No tribal leaders participated in the July 13 forum. Critics alleged Stitt’s office did not invite them, but Carly Atchison, communications director for Stitt, posted on Twitter a copy of the email sent to tribal officials on June 3.
“The event will feature victims, advocacy groups, district attorneys, local law enforcement, tribal leaders, U.S. attorneys, and representatives from our congressional delegation, as well as the Governor, to come together to help answer the questions we hear from those who have been affected by the McGirt decision,” the email stated.
The email informed tribal officials that the forum would include “an opportunity for victims to get connected with advocacy groups and resources.”
“More details and a formal invitation will follow, but out of respect for all of your busy schedules, we wanted to ensure your Chiefs have ample heads up to reserve this date/time on your calendar,” the email continued. “Their participation will be key.”
Atchison said Stitt’s office received no response from tribal officials even though the governor’s office “followed up many times.”
Some tribal leaders instead issued statements regarding the forum.
Muscogee Nation Principal Chief David Hill described the forum as a “one-sided” political campaign that is “intended only to spread misinformation.” Hill said he received no “official invitation,” but also indicated he was aware Muscogee officials were welcome to participate.
“I hope our citizens respect my decision to not attend,” Hill wrote.
Hill said the McGirt ruling “has created so many opportunities for improved safety and security for all citizens of Oklahoma.”
A similar statement was issued by Cherokee Nation Principal Chief Chuck Hoskin, Jr.
Hoskin said that since the McGirt decision the Cherokee Nation “has prioritized expanding and reinforcing our justice system to provide support for victims and families, and to keep everyone on our reservation safe, while fully defending our sovereignty.” He went on to say that victims “deserve our full and unwavering support,” but blamed the chaos created by the McGirt ruling on “the state of Oklahoma’s decades of acting outside its jurisdiction.”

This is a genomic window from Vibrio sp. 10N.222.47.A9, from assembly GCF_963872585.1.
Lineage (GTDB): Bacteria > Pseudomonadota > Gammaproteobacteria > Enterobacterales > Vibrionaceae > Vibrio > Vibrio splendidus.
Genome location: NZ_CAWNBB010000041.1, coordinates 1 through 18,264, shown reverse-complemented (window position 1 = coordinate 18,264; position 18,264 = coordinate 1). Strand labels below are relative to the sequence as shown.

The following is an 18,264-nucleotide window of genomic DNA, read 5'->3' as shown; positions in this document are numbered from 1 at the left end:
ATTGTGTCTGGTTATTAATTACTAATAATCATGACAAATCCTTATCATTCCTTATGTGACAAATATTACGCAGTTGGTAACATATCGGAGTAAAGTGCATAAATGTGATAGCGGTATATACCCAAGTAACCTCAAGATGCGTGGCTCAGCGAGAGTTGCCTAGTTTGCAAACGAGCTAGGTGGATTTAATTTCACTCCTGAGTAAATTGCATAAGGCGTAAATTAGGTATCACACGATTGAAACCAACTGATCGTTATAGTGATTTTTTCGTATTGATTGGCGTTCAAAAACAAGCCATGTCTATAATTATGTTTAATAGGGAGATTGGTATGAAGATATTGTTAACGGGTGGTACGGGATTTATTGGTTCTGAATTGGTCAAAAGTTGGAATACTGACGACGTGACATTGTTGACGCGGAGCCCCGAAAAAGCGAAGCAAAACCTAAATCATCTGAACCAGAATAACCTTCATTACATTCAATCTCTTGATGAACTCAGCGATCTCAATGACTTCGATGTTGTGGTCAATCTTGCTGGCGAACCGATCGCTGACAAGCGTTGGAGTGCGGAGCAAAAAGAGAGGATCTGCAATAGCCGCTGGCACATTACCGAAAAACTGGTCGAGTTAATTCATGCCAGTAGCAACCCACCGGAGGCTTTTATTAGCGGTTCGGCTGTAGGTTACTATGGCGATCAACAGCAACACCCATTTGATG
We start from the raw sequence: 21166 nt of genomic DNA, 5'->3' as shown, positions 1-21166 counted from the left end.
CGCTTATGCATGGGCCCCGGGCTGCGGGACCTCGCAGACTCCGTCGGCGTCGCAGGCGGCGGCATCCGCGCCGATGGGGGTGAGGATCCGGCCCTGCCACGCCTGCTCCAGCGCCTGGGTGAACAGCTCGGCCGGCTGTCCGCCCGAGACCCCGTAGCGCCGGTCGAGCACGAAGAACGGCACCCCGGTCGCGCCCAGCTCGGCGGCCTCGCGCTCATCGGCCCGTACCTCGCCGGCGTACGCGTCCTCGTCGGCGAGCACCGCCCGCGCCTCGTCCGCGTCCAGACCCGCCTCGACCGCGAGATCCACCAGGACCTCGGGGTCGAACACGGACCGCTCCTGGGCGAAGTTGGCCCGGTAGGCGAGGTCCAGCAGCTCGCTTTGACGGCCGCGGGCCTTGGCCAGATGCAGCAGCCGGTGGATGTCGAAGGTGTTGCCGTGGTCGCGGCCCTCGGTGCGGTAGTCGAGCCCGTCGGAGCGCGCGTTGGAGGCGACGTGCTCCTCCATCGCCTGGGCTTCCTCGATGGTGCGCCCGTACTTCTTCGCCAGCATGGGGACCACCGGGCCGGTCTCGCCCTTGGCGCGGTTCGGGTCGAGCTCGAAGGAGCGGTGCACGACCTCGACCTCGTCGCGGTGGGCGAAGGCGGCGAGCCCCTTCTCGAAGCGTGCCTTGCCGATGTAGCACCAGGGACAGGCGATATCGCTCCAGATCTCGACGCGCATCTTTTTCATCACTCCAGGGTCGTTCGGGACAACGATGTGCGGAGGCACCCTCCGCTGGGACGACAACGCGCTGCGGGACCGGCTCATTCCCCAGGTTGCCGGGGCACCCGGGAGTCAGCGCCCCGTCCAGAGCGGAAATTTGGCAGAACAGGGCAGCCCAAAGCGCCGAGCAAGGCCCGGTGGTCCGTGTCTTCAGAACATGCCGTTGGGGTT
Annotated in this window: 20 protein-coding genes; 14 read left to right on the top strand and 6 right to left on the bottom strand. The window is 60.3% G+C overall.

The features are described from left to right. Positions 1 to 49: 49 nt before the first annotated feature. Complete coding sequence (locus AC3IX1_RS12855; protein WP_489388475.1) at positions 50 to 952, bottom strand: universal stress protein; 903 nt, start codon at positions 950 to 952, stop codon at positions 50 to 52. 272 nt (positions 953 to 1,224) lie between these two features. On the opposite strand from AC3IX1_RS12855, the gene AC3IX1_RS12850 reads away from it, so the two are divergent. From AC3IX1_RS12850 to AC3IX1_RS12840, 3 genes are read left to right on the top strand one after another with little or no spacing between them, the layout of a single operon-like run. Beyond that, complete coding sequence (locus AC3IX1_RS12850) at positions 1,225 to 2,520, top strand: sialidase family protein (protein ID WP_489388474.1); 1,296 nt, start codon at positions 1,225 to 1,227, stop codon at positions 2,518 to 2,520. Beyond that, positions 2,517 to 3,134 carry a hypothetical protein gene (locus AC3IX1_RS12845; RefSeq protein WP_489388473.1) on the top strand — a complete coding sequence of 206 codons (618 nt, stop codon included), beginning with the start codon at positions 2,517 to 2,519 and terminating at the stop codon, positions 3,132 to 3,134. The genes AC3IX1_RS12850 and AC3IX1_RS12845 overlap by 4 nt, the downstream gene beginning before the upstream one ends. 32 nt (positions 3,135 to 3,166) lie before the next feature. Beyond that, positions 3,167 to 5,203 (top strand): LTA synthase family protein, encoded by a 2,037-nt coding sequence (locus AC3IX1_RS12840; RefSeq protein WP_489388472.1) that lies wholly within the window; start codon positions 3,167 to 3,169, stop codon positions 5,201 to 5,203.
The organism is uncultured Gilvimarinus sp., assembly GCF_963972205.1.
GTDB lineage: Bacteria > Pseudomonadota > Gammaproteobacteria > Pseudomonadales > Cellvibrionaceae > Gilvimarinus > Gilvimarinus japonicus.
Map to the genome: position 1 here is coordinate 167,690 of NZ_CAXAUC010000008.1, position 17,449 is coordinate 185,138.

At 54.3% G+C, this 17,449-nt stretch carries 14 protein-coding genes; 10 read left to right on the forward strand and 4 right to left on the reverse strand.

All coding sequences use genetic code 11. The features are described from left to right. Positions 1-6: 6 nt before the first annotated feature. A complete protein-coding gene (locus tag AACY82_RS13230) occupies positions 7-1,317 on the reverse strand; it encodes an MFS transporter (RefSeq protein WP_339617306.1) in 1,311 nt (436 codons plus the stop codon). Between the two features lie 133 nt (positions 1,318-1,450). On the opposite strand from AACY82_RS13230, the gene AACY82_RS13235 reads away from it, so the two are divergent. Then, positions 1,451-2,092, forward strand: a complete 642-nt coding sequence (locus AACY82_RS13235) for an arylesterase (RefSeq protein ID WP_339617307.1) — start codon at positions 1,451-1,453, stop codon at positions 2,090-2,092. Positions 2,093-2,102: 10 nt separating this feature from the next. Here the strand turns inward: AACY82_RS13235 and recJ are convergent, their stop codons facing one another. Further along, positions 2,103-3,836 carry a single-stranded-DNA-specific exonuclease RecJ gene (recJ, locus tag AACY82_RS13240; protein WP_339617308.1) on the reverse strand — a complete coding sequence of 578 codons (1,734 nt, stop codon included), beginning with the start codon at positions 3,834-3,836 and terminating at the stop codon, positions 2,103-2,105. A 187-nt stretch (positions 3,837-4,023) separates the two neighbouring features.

In a separate tweet, Hoskin also declared the McGirt ruling “is not a crisis to be solved but an opportunity to be seized.”
Director, Center for Independent Journalism
Ray Carter is the director of OCPA’s Center for Independent Journalism. He has two decades of experience in journalism and communications. He previously served as senior Capitol reporter for The Journal Record, media director for the Oklahoma House of Representatives, and chief editorial writer at The Oklahoman. As a reporter for The Journal Record, Carter received 12 Carl Rogan Awards in four years—including awards for investigative reporting, general news reporting, feature writing, spot news reporting, business reporting, and sports reporting. While at The Oklahoman, he was the recipient of several awards, including first place in the editorial writing category of the Associated Press/Oklahoma News Executives Carl Rogan Memorial News Excellence Competition for an editorial on the history of racism in the Oklahoma legislature.